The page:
Great research starts with great data.

Learn More
More >
Patent Analysis of

Delivery system having retractable wires as a coupling mechanism and a deployment mechanism for a self-expanding prosthesis

Updated Time 12 June 2019

Patent Registration Data

Publication Number

US10159568

Application Number

US14/968032

Application Date

14 December 2015

Publication Date

25 December 2018

Current Assignee

MEDTRONIC, INC.

Original Assignee (Applicant)

MEDTRONIC, INC.

International Classification

A61F2/24,A61F2/966

Cooperative Classification

A61F2/2436,A61F2/2427,A61F2/966,A61F2/2439,A61F2220/0025

Inventor

ROTHSTEIN, PAUL

Patent Images

This patent contains figures and images illustrating the invention and its embodiment.

US10159568 Delivery retractable wires 1 US10159568 Delivery retractable wires 2 US10159568 Delivery retractable wires 3
See all images <>

Abstract

A delivery system for transcatheter implantation of a heart valve prosthesis. The delivery system includes an outer sheath component defining a lumen therethrough, an elongate tube having at least two flat wires longitudinally extending from a distal end thereof, and self-expanding first and second frames disposed in series within a distal portion of the outer sheath component and held in a compressed delivery configuration therein. The elongate tube and the at least two flat wires are slidably disposed within the lumen of the outer sheath component. In the compressed delivery configuration the at least two flat wires longitudinally extend along exterior portions of the first and second frames and are woven through adjacent ends of the first and second frames to releasably couple them to each other. Proximal retraction of the at least two flat wires from the first and second frames releases at least the first frame from the delivery system.

Read more

Claims

1. A delivery system for transcatheter implantation of a heart valve prosthesis comprising:

an outer sheath component defining a lumen therethrough; an elongate tube having at least two wires longitudinally extending from a distal end thereof, the elongate tube and the at least two wires being slidably disposed within the lumen of the outer sheath component; an inner shaft slidably disposed within the elongate tube; and first and second frames disposed in series within a distal portion of the outer sheath component and held in a compressed delivery configuration therein, the first and second frames being self-expanding, the first frame being distal of the second frame and a proximal end of the second frame being attached to the inner shaft to be slidable therewith, wherein in the compressed delivery configuration the at least two wires longitudinally extend along exterior portions of the first and second frames and are woven through adjacent ends of the first and second frames to releasably couple them to each other.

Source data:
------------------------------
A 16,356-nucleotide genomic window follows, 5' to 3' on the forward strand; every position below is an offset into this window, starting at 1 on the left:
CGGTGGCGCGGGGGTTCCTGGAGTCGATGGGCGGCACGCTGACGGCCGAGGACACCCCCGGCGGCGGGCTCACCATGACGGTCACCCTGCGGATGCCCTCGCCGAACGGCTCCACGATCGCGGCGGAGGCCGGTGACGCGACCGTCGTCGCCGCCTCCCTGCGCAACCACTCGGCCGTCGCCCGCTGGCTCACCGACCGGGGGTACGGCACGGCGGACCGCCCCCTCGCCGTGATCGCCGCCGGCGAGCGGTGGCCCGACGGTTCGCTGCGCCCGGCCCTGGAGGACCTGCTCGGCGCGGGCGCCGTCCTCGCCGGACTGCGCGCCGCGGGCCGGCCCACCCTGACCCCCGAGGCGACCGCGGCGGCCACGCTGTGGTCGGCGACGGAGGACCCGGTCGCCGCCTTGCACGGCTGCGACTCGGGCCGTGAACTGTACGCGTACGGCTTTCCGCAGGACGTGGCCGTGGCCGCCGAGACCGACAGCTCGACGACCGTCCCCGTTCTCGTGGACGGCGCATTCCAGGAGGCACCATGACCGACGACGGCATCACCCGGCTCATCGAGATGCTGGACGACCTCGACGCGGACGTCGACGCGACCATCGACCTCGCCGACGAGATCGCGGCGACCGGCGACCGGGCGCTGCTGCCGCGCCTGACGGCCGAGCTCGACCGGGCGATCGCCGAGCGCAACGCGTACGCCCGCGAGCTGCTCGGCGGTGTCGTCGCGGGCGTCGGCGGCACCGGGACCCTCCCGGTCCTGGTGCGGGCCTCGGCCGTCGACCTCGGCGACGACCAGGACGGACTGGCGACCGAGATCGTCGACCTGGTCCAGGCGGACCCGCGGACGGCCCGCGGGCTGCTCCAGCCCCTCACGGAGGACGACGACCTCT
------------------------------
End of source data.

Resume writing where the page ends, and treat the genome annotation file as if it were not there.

2. The delivery system of claim 1, wherein the at least two wires are flat and proximal retraction of the at least two flat wires from the first and second frames releases at least the first frame from the delivery system.

3. The delivery system of claim 1, further comprising:

a prosthetic valve component disposed within and secured to the first frame.

4. The delivery system of claim 3, wherein the second frame is configured to be re-collapsed by the at least two wires and retracted within the outer sheath component to be removed with the delivery system after implantation of the first frame with the prosthetic valve component.

5. The delivery system of claim 3, wherein the first frame includes an inflow end and an outflow end, the outflow end having a plurality of flared extensions that are circumferentially spaced apart from each other.

6. The delivery system of claim 1, wherein a distal segment of the second frame is radially disposed within a proximal segment of the first frame to provide a circumferential overlap therebetween.

7. The delivery system of claim 6, wherein the at least two wires are woven through overlapping openings of the first and second frames along the circumferential overlap region of the first and second frames to releasably couple them to each other.

8. The delivery system of claim 7, wherein each of the at least two wires is woven through a first set of overlapping openings of the first and second frames within the circumferential overlap region of the first and second frames and through a second set of overlapping openings of the first and second frames within the circumferential overlap region of the first and second frames.